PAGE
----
NAO: Financial sustainability of fire and rescue services: this report finds that fire and rescue authorities have managed funding reductions well since 2010. There have been no financial failures and the numbers of fires and casualties have continued to fall. These improvements are despite significant reductions to numbers of firefighters and prevention and protection activities over the same period. The NAO advises that DCLG needs to have a better understanding of the appropriate funding level necessary to support services, in order to maintain the financial sustainability of the sector in the context of funding cuts.  It should also seek greater assurance that authorities are maintaining service standards and delivering value for money locally. (5 November 2015)

NAO: Impact of funding reductions on fire and rescue services: this report  takes an in-depth look at how fire and rescue authorities have responded to declining budgets since 2010-11. The NAO warns that if funding reductions were to continue in future years, the sector would be faced with twin challenges: to implement new cost-reduction measures, and to manage increased risks. Where cost reduction leads to further reductions in operational capacity, it may lead to risks such as to firefighter safety, the potential shrinking of the service as a whole, and the possibility of industrial action. Among the NAO’s recommendations is that DCLG should assess the likely impacts of different types of service transformation on cost reduction and service improvement. (5 November 2015)

If you wish to discuss any of the items noted in this section please contact Frances Woodhead.

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R (Omar) v Wandsworth LBC (Unreported, Admin Ct): O challenged the Council's refusal to provide her with interim accommodation. O suffered from asthma; she argued that herr acute asthma attacks made her a vulnerable person for the purposes of assessing housing needs. The court held, refusing her application, that the Council had been entitled to conclude that asthma attacks did not advance O's contention that she was a vulnerable person. She was receiving standard medication for the condition and it was impossible to see anything unusual about her treatment. (11 November 2015)
The judgment is available from Lawtel (subscription required).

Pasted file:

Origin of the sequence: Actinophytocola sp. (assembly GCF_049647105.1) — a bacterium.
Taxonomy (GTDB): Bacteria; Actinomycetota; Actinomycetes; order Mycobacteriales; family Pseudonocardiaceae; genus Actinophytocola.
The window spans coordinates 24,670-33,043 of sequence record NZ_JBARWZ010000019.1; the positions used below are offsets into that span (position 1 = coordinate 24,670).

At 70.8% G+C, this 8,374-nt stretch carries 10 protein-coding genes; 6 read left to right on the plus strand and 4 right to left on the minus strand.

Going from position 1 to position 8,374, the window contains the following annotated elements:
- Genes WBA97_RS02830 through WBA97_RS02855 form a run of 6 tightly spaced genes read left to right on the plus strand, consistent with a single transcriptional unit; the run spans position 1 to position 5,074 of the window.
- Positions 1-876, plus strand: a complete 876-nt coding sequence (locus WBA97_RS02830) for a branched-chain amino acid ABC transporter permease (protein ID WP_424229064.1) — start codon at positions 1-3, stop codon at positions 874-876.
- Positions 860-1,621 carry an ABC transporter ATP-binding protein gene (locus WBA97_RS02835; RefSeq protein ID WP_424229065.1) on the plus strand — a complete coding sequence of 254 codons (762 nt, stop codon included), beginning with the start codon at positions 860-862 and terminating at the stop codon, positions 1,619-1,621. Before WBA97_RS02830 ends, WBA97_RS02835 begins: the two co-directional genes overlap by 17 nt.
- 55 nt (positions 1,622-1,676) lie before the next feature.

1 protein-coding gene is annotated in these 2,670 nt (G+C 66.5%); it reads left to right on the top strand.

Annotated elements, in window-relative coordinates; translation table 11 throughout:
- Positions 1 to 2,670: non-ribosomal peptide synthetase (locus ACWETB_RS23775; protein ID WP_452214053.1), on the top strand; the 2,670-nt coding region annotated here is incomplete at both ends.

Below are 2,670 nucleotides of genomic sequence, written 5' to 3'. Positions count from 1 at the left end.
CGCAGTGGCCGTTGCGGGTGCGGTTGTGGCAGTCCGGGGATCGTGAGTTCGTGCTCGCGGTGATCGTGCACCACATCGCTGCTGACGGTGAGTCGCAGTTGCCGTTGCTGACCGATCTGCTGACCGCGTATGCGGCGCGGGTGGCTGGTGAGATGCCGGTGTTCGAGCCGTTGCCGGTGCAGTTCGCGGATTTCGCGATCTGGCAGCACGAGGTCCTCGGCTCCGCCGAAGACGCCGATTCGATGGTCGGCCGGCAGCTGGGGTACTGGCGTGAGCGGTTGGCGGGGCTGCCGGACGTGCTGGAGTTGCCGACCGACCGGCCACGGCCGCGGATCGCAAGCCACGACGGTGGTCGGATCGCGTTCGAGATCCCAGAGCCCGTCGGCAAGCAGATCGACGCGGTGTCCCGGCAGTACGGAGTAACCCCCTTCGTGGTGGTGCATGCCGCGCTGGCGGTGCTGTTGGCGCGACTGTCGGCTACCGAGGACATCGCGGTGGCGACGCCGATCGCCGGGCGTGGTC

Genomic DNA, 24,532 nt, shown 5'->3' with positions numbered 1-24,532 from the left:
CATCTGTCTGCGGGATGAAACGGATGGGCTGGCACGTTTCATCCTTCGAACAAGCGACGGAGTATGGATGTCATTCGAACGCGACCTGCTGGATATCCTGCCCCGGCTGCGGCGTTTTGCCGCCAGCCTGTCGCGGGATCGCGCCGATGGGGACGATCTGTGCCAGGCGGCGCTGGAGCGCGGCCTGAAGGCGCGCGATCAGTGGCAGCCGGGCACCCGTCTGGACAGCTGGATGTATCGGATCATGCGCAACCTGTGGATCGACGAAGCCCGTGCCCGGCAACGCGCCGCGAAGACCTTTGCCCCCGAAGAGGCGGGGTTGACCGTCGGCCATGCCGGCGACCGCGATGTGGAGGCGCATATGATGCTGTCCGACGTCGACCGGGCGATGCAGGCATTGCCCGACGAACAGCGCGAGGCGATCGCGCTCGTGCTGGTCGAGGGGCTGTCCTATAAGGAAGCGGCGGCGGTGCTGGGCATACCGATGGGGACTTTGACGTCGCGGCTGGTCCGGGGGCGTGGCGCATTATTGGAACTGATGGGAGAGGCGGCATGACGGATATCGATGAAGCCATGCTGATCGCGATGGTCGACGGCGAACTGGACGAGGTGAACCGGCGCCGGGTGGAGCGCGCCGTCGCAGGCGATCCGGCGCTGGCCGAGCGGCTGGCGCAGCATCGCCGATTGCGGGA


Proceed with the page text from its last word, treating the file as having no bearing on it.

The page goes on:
If you wish to discuss any of the items noted in this section please contact Steven Eccles.

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Judicial Review

Dudley Muslim Association v Dudley MBC [2015] EWCA Civ 1123 (CA): the DMA, a community association, appealed against the court's decision to strike out its defence to the council's claim for specific performance of a contractual obligation to transfer a site back to the Council if development was not completed by a specified date. The DMA argued that it had a legitimate expectation that it would be allowed to develop the site, and that the Council's claim was an abuse of its power.  
The court held, dismissing the appeal, that this was a purely contractual dispute, and the DMA's argument that they were not trying to enforce a contract but were resisting enforcement by the Council was not a valid distinction. There was no public law defence available to the DMA based on legitimate expectation or a general appeal to abuse of power. If the DMA could not assert a variation of the contract or a promissory estoppel, the contract was enforceable according to its terms. The DMA's obligation to transfer the site to the Council in the event of non-completion of the development by the contractual deadline was a contract for the disposition of an interest in land and so had to comply with the requirements of s.2 of the Law of Property (Miscellaneous Provisions) Act 1989. Regarding the abuse of power claim, this was another way of seeking to inject public law defences into what is in essence a private law claim. In abuse of power cases what was in question was the exercise of a statutory power and whether the power was being exercised for the purposes contemplated by the statute and proportionately on the facts of the individual case. But this case dealt with contractual rights and obligations and it could not usually be an abuse of power to exercise contractual rights freely conferred, even if the result might appear to be a harsh one. (5 November 2015)